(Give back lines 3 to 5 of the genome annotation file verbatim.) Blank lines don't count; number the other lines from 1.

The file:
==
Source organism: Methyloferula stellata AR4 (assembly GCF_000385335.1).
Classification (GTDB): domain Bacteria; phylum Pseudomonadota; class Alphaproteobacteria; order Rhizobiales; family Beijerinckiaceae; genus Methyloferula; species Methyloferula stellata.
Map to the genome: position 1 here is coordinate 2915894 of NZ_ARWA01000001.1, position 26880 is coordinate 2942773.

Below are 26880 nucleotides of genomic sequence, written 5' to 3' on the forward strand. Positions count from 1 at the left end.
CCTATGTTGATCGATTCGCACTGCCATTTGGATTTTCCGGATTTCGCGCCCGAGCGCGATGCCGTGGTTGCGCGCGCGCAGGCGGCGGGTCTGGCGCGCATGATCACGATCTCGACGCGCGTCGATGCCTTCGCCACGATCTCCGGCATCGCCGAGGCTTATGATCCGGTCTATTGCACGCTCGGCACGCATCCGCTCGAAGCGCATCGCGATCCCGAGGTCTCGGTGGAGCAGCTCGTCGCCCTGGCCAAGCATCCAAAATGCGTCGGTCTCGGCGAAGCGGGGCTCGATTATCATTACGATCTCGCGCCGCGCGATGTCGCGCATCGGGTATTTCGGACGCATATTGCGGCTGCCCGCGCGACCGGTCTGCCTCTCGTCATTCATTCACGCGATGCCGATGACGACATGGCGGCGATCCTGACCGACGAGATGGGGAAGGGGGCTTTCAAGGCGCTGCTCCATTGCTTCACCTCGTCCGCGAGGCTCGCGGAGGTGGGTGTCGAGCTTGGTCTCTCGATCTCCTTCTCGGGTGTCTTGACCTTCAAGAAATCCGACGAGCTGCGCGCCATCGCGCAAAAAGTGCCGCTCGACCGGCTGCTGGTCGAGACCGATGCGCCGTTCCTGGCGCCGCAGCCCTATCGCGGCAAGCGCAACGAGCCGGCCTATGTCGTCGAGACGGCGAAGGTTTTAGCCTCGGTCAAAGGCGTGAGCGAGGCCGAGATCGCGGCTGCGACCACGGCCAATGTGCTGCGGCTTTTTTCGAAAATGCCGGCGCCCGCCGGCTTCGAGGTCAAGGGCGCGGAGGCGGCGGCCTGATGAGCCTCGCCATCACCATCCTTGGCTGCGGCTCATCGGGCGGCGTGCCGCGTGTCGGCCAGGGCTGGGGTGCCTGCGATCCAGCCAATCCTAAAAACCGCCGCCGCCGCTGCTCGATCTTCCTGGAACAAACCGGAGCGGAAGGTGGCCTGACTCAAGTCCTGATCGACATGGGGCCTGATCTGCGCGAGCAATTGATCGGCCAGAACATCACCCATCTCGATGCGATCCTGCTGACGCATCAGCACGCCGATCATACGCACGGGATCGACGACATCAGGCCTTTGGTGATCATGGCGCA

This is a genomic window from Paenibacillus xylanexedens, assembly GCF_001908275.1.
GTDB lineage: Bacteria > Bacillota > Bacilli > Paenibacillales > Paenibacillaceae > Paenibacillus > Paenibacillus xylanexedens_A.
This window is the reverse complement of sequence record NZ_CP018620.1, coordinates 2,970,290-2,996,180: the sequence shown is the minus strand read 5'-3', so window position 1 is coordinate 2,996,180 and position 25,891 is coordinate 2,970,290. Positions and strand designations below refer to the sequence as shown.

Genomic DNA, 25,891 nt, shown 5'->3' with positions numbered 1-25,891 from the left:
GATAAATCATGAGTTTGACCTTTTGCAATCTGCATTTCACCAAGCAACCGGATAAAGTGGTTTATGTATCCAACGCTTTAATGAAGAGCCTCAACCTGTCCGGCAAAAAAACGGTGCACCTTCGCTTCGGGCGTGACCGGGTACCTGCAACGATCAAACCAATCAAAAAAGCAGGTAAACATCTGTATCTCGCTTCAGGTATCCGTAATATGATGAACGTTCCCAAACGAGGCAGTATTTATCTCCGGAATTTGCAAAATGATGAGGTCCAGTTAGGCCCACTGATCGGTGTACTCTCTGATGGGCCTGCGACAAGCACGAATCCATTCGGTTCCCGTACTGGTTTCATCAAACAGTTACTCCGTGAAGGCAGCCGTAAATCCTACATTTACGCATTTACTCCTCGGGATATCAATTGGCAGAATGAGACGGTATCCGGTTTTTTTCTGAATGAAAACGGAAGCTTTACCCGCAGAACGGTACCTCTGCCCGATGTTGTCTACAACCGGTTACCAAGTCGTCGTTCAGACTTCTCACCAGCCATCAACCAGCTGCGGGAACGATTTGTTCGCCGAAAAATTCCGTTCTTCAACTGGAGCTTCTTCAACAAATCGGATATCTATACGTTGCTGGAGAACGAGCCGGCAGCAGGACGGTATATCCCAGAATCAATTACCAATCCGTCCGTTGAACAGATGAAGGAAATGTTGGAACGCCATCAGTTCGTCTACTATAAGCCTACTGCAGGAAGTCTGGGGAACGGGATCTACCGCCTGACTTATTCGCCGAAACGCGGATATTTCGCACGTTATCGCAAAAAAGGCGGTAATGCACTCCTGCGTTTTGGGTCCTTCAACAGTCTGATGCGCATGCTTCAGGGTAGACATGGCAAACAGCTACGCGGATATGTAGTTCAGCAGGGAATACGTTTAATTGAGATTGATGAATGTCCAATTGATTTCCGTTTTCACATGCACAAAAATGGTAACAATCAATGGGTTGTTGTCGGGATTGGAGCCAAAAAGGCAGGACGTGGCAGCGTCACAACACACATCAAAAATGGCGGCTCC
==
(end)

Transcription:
Map to the genome: position 1 here is coordinate 2915894 of NZ_ARWA01000001.1, position 26880 is coordinate 2942773.

Below are 26880 nucleotides of genomic sequence, written 5' to 3' on the forward strand. Positions count from 1 at the left end.
CCTATGTTGATCGATTCGCACTGCCATTTGGATTTTCCGGATTTCGCGCCCGAGCGCGATGCCGTGGTTGCGCGCGCGCAGGCGGCGGGTCTGGCGCGCATGATCACGATCTCGACGCGCGTCGATGCCTTCGCCACGATCTCCGGCATCGCCGAGGCTTATGATCCGGTCTATTGCACGCTCGGCACGCATCCGCTCGAAGCGCATCGCGATCCCGAGGTCTCGGTGGAGCAGCTCGTCGCCCTGGCCAAGCATCCAAAATGCGTCGGTCTCGGCGAAGCGGGGCTCGATTATCATTACGATCTCGCGCCGCGCGATGTCGCGCATCGGGTATTTCGGACGCATATTGCGGCTGCCCGCGCGACCGGTCTGCCTCTCGTCATTCATTCACGCGATGCCGATGACGACATGGCGGCGATCCTGACCGACGAGATGGGGAAGGGGGCTTTCAAGGCGCTGCTCCATTGCTTCACCTCGTCCGCGAGGCTCGCGGAGGTGGGTGTCGAGCTTGGTCTCTCGATCTCCTTCTCGGGTGTCTTGACCTTCAAGAAATCCGACGAGCTGCGCGCCATCGCGCAAAAAGTGCCGCTCGACCGGCTGCTGGTCGAGACCGATGCGCCGTTCCTGGCGCCGCAGCCCTATCGCGGCAAGCGCAACGAGCCGGCCTATGTCGTCGAGACGGCGAAGGTTTTAGCCTCGGTCAAAGGCGTGAGCGAGGCCGAGATCGCGGCTGCGACCACGGCCAATGTGCTGCGGCTTTTTTCGAAAATGCCGGCGCCCGCCGGCTTCGAGGTCAAGGGCGCGGAGGCGGCGGCCTGATGAGCCTCGCCATCACCATCCTTGGCTGCGGCTCATCGGGCGGCGTGCCGCGTGTCGGCCAGGGCTGGGGTGCCTGCGATCCAGCCAATCCTAAAAACCGCCGCCGCCGCTGCTCGATCTTCCTGGAACAAACCGGAGCGGAAGGTGGCCTGACTCAAGTCCTGATCGACATGGGGCCTGATCTGCGCGAGCAATTGATCGGCCAGAACATCACCCATCTCGATGCGATCCTGCTGACGCATCAGCACGCCGATCATACGCACGGGATCGACGACATCAGGCCTTTGGTGATCATGGCGCA